In Swiss league format, like the one used in the Chess Olympiad here, it is universally accepted that the performances of the last three rounds hugely influence a team’s eventual standing.
On that count, the Indian medal prospects suffered a setback in both sections in the ninth round but the possibility of a historic twin podium-finish remained. On the brighter side, four Indian teams emerged victorious on Sunday.
Before a crowded house, R. Praggnanandhaa saved the day for the much-followed India 2 against Azerbaijan by clinching a must-win game after Raunak Sadhwani’s loss saw the host trail by a point. After D. Gukesh’s eight-game winning sequence ended with a draw and Nihal Sarin signed peace, Praggnanandhaa showed his endgame prowess to make it 2-2.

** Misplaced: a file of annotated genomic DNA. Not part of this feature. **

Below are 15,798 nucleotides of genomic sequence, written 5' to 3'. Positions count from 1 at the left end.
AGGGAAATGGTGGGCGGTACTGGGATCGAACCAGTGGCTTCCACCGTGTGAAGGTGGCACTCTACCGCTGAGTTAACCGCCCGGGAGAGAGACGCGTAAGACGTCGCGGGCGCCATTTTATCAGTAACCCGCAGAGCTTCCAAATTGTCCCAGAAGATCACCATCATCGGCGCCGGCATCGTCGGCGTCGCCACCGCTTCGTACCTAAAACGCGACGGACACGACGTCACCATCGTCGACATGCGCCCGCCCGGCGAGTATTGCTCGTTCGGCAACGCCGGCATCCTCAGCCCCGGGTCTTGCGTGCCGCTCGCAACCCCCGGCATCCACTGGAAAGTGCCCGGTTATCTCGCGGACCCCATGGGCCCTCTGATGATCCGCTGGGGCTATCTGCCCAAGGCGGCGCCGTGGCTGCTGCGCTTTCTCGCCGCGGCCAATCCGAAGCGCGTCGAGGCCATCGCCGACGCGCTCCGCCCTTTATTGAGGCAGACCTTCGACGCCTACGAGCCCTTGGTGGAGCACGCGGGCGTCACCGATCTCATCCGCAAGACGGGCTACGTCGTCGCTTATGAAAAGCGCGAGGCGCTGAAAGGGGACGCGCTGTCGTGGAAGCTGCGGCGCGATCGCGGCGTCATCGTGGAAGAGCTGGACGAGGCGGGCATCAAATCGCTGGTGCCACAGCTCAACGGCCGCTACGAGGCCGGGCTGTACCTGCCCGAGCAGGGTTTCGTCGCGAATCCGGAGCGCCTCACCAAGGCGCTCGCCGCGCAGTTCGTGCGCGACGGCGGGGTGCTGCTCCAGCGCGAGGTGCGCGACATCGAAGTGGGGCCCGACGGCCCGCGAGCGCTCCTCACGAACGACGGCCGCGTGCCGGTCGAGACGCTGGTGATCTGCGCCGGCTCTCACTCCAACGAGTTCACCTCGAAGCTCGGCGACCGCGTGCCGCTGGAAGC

Uzbekistan (16 match points), which held top seed USA last week, ended overnight leader Armenia’s undefeated run 3-1 with victories on the two lower boards to emerge as the front-runner. With two rounds to go.
India 2 and Armenia share the second spot with 15 points. If Praggnanandhaa pulled off a win to save India, his sister R. Vaishali required a draw to salvage a point for India 1. But that was not to be.
As India 1 faced a formidable Poland, Vaishali became Oliwia Kiobasa’s ninth successive victim in the competition. The lone decisive battle proved decisive since K. Humpy, D. Harika and Tania Sachdev were involved in drawn games.
Defeat for India 1 and the drawn encounter between Ukraine and Georgia, seeded two and three, saw Kazakhstan quietly join the leaders at 15 points after drubbing Bulgaria 3-1.